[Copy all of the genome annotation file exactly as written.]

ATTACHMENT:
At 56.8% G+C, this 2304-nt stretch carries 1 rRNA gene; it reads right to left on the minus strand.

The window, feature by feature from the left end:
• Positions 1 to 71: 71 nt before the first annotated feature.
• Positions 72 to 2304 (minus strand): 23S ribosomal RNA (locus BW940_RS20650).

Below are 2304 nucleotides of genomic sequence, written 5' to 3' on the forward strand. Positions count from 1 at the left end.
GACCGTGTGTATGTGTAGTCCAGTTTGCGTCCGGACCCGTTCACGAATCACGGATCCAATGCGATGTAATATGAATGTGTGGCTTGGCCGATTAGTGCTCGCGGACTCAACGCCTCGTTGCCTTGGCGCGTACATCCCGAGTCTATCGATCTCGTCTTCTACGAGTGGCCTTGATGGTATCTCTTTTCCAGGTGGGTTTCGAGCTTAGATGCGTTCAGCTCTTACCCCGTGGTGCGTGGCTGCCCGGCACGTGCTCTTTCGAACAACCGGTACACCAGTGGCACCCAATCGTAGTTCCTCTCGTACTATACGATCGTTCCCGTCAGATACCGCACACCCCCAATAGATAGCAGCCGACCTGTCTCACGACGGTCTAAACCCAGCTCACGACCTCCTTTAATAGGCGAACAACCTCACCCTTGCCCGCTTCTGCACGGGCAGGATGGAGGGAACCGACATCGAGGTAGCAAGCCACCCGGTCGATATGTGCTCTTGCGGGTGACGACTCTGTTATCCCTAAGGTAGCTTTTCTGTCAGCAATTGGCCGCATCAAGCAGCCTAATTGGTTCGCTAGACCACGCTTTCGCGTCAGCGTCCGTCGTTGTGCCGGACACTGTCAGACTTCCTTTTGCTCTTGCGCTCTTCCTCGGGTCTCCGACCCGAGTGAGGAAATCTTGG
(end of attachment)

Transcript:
At 56.8% G+C, this 2304-nt stretch carries 1 rRNA gene; it reads right to left on the minus strand.

The window, feature by feature from the left end:
• Positions 1 to 71: 71 nt before the first annotated feature.
• Positions 72 to 2304 (minus strand): 23S ribosomal RNA (locus BW940_RS20650).

Below are 2304 nucleotides of genomic sequence, written 5' to 3' on the forward strand. Positions count from 1 at the left end.
GACCGTGTGTATGTGTAGTCCAGTTTGCGTCCGGACCCGTTCACGAATCACGGATCCAATGCGATGTAATATGAATGTGTGGCTTGGCCGATTAGTGCTCGCGGACTCAACGCCTCGTTGCCTTGGCGCGTACATCCCGAGTCTATCGATCTCGTCTTCTACGAGTGGCCTTGATGGTATCTCTTTTCCAGGTGGGTTTCGAGCTTAGATGCGTTCAGCTCTTACCCCGTGGTGCGTGGCTGCCCGGCACGTGCTCTTTCGAACAACCGGTACACCAGTGGCACCCAATCGTAGTTCCTCTCGTACTATACGATCGTTCCCGTCAGATACCGCACACCCCCAATAGATAGCAGCCGACCTGTCTCACGACGGTCTAAACCCAGCTCACGACCTCCTTTAATAGGCGAACAACCTCACCCTTGCCCGCTTCTGCACGGGCAGGATGGAGGGAACCGACATCGAGGTAGCAAGCCACCCGGTCGATATGTGCTCTTGCGGGTGACGACTCTGTTATCCCTAAGGTAGCTTTTCTGTCAGCAATTGGCCGCATCAAGCAGCCTAATTGGTTCGCTAGACCACGCTTTCGCGTCAGCGTCCGTCGTTGTGCCGGACACTGTCAGACTTCCTTTTGCTCTTGCGCTCTTCCTCGGGTCTCCGACCCGAGTGAGGAAATCTTGG